High Hearts


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From the celebrated author of Rubyfruit  Jungle and Bingo comes a stirring novel of the Civil War, a tale of true love and mistaken identity. Brimming with colorful characters and vivid settings, High Hearts is Rita Mae Brown at her most ambitious and entertaining.

April 12, 1861. Bright, gutsy and young, Geneva Chatfield marries Nash Hart in Albemarle County, Virginia, the  same day Fort Sumter's guns fire the start of the Civil War. Five days later she loses him as Nash joins the Confederate Army. Geneva, who is known as the best rider since Light Horse Harry Lee, cuts her hair, dons a uniform, enlists as "Jimmy Chatfield," then rides off to be with her beloved Nash. But sensitive Nash recoils in horror from the violence of war, while Geneva is invigorated by the chase and the fight. Can she be all the man her husband isn't? She'll sure as hell try.  But there is a complication, and his name is Major "Mars" Vickers. This macho major, to his own shock and amazement, finds himself inexplicably attracted to the young soldier named "Jimmy."  And this is only the beginning of a novel that moves with sureness and grace from the ferocity of battle to the struggle on the homefront, and brings passion and sly humor to a story of dawning love.  High Hearts is a penetrating, delightful and sweeping tale that gives fresh life to a fascinating time.


"Excitingly painted...The story rides breathlessly in  Geneva's saddle."--The New York Times Book  Review  


APRIL 11, 1861
“Girl, my fingernails could grow an inch just waiting for you.” Di-Peachy leaned in the doorway to Geneva’s bedroom.
“If they grow an inch, you’ll work them off tomorrow.” Geneva yanked a shawl out of her bureau, twirled it around her shoulders, and breezed past her oldest friend and personal property, Di-Peachy. At eighteen Geneva Chatfield was the tallest girl in Albemarle County as well as the best rider. She stood six feet in her stocking feet. Towering over Di-Peachy, who at five feet six inches enjoyed some height, Geneva banged down the stairs.
“Last one to Auntie Sin-Sin’s—”
Geneva was interrupted by Lutie Chalfonte Chatfield, her mother. Lutie had the metabolism of a hummingbird and the nerves, too. “Calm yourself!”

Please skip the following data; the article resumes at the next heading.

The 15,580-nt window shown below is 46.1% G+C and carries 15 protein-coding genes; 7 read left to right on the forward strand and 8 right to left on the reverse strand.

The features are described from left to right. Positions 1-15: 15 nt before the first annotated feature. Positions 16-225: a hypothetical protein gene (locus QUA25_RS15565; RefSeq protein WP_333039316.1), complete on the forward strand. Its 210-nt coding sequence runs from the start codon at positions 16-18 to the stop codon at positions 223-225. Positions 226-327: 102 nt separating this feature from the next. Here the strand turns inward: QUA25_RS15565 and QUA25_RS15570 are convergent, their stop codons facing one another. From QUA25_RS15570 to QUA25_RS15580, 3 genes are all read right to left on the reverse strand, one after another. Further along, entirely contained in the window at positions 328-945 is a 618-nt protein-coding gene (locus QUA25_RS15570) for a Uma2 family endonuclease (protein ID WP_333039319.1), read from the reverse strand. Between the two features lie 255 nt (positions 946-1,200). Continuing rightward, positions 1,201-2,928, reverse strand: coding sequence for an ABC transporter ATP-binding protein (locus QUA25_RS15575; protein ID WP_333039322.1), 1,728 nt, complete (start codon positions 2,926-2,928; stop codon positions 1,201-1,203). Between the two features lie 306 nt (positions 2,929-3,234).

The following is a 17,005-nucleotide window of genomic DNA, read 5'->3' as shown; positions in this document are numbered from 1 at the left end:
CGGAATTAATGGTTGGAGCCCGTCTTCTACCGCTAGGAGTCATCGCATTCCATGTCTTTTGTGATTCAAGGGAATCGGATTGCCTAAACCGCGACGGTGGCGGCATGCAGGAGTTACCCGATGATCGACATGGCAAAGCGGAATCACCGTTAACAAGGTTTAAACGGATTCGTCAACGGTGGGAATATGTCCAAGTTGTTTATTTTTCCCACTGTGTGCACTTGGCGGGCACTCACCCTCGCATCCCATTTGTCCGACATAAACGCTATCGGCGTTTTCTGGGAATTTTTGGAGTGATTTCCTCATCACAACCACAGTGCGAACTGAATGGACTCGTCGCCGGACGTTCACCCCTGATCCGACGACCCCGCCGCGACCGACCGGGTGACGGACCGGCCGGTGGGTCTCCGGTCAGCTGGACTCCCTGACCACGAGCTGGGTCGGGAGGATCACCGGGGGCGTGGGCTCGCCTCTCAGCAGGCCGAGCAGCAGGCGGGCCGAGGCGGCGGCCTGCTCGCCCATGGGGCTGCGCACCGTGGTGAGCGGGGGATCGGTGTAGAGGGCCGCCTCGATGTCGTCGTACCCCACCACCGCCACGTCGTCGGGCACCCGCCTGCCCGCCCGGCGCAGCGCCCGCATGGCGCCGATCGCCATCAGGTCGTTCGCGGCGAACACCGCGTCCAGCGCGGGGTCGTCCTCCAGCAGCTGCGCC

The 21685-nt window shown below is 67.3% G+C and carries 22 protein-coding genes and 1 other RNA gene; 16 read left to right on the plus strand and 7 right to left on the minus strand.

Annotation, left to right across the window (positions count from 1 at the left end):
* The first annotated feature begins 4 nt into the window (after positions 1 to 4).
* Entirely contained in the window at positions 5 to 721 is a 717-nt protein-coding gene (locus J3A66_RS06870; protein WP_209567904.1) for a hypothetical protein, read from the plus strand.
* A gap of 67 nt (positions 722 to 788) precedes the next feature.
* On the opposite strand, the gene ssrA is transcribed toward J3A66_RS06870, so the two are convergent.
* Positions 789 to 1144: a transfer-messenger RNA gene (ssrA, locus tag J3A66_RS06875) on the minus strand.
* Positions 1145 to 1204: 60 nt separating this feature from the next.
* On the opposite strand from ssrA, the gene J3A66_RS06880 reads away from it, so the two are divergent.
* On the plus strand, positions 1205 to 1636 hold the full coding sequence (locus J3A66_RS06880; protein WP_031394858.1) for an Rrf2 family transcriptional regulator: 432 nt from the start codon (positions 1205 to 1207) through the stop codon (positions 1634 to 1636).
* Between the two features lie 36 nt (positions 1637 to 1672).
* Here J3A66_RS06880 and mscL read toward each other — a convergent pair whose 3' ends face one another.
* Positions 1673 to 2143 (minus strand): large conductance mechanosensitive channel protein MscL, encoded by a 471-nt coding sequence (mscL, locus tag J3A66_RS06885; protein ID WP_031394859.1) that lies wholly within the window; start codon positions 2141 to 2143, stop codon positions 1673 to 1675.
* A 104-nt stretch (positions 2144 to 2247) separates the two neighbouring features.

“Yes, Mother.”
Di-Peachy tiptoed up behind Geneva. Lutie flashed like a sheet of heat lightning. “You’re going to be married tomorrow, and you’re running around here like you’re in a footrace.”
“Yes, Mother.”
“I know you haven’t the sense God gave a goose, Geneva, but”—Lutie turned to Di-Peachy—“you do! What are you doing galloping down the steps? Is there no one in this house with a sense of proper decorum?”
Portia Chalfonte Livingston, Lutie’s younger sister at forty-one, strolled out of the parlor. A huge harp gleamed behind her. “Lutie, don’t rile yourself. This will all be over tomorrow, and things will return to normal.”
“Normal, Poofy, normal! We’ve got a lunatic president in Washington, another lunatic in Montgomery, Alabama, who says he’s president, my son crows he can’t wait for a war, and my daughter is getting married. Normal? I tell you nothing will ever be the same and I feel pulled around backwards.” Lutie returned her attentions to her fidgety daughter. “In the face of all this chaos, I would appreciate it if you would play your part and act like a bride!”
“Yes, Mother. May I be excused now?”
Imperiously Lutie waved her hand, and that fast Geneva shot out the door with Di-Peachy in hot pursuit.
Poofy took her sister’s elbow in the palm of her hand and discreetly walked her down the long hallway of the Georgian mansion that was the pride of the Chatfield family since 1796 when the cornerstone was laid. Under no circumstances was Poofy about to allow Lutie to strain herself. She’d begin talking to Emil and, well, the less said about Emil, the better. His name was not to be mentioned at this wedding.
The house was jammed with guests, family, and shirttail relatives. More would come from Charlottesville itself on the wedding day. Portia Chalfonte Livingston left Bedford, New York, a month ago to assist Lutie in preparing for the wedding. Their brother, younger by nearly twenty years, T. Pritchard Chalfonte, arrived from Runymeade, Maryland, a week ago to help out. Everything was under control except for Lutie and Geneva. Poofy sighed to herself. “Lord, just let us get through tomorrow.”